to electrodes that give or receive charge during current flow; and 
our definition of equilibrium implies that no current does flows. 
We therefore adopt the convention: the terms 'anode' or 'cath- 
ode ' will no longer be employed in our treatment of equilibrium 
electrochemistry . 


The emf can only ever 
be determined at zero 

Why a 

battery's emf 

decreases permanently 

after a 

current has 


is explained on 

p. 328. 

What is a 'standard cell'? 

The thermodynamics of cells 

A standard cell produces a precise voltage and, before the advent of reliable volt- 
meters, was needed to calibrate medical and laboratory equipment. It is generally 
agreed that the first standard cell was the Clark cell (see p. 299), but the most popular 
was the Weston saturated cadmium cell, patented in 1893. 



Edward Weston (1850-1936) was a giant in the history of electrical measuring 
instruments. In the field of measurement, he developed three important components: 
the standard cell, the manganin resistor and the electrical indicating instrument.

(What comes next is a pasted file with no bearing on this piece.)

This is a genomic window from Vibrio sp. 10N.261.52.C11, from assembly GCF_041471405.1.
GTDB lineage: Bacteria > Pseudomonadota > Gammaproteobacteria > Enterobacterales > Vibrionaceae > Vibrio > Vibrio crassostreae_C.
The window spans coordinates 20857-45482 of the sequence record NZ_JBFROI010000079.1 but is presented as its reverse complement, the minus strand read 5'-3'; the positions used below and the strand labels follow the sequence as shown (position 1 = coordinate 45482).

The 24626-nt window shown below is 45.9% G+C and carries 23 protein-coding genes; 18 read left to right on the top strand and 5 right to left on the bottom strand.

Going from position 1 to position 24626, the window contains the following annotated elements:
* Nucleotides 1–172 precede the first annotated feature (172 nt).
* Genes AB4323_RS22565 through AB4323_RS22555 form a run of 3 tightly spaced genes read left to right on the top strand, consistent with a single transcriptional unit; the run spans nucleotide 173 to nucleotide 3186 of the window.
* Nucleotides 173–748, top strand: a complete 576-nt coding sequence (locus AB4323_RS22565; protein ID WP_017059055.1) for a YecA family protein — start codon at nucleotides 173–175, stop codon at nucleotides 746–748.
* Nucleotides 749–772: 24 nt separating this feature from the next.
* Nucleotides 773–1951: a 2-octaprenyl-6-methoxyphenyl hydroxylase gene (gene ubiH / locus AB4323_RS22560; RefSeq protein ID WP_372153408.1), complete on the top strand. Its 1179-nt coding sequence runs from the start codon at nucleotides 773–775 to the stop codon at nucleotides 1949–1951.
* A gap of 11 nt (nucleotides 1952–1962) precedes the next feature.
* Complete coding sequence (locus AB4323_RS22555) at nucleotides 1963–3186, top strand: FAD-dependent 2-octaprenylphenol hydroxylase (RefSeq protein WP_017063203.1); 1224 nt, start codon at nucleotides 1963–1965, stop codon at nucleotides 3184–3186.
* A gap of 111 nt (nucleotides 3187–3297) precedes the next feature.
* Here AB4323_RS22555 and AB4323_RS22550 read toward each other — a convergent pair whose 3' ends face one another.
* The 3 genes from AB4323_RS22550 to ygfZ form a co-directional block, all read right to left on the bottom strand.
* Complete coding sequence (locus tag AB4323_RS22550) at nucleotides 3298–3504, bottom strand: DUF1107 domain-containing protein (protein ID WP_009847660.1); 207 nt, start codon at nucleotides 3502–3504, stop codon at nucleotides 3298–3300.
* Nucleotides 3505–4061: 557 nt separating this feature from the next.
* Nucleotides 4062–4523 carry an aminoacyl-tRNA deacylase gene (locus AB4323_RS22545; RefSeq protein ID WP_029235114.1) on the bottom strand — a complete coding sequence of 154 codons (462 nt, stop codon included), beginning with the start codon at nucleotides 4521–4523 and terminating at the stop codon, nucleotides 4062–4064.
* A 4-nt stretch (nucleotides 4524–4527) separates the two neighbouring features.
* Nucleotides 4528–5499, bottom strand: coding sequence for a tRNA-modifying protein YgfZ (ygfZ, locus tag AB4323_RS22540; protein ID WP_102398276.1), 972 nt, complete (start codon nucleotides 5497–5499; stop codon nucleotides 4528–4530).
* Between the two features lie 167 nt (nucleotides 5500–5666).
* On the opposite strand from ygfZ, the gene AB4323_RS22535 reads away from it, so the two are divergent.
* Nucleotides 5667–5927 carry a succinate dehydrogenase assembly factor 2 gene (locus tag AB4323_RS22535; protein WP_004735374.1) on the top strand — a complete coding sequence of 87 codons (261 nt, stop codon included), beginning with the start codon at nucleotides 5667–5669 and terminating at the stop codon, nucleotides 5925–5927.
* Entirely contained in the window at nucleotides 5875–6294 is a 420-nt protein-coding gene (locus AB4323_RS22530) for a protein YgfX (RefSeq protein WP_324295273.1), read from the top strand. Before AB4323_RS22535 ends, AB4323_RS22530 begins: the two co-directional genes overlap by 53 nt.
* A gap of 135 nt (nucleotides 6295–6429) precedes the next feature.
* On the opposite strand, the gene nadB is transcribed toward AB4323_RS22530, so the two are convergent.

The main advantage of Weston's cell was its insensitivity to temperature, and the 
emf of almost 1 V: to be precise, 1.0183 V at 20 °C. It is usually constructed in an H- 
shaped glass vessel. One arm contains a cadmium amalgam electrode beneath a paste 
of hydrated cadmium sulphate (3CdSC>4 • 5H2O) cadmium sulphate and mercury(I) sul- 
phate. The other arm contains elemental mercury. Its schematic is Cd(Hg)|CdS04( aq ), 
Hg 2 S0 4 |Hg. 

The Weston saturated cadmium cell became the international 
standard for emf in 1911. Weston waived his patent rights shortly 
afterward to ensure that anyone was allowed to manufacture it. 

Weston's cell was much less temperature sensitive than the previ- 
ous standard, the Clark cell. We recall how the value of AG changes 
with temperature according to Equation (4.38). In a similar way, the 
value of AG ( C eii) for a cell relates to the entropy change AS( ce n) such 
that the change of emf with temperature follows 

The Clark cell was 
patented by Latimer 
Clark in the 1880s, and 
was the first standard 


the small 


'p' indi- 

cates that the quantity 

is measurec 

at con- 

stant pressure. It does 

not mean 'multiplied 


The temperature volt- 
age coefficient has 
several names: 'tem- 
perature coefficient', 
'voltage coefficient' or 
'temperature coef- 
ficient of voltage'. 
Table 7.3 contains a 
few values of 
(d (emO/dT). 

A 5, 






the value of (d(emf)/dT) p is virtually zero for the Weston cell. 

If we assume the differential (d (emf)IdT) is a constant, then 
Equation (7.18) has the form of a straight line, y = mx, and a 
graph of emf (as 'v') against T (as 'x') should be linear. Figure 7.5 
shows such a graph for the Clark cell, Hg|HgS0 4 , ZnS04(sat'd)| 
Zn. Its gradient represents the extent to which the cell emf varies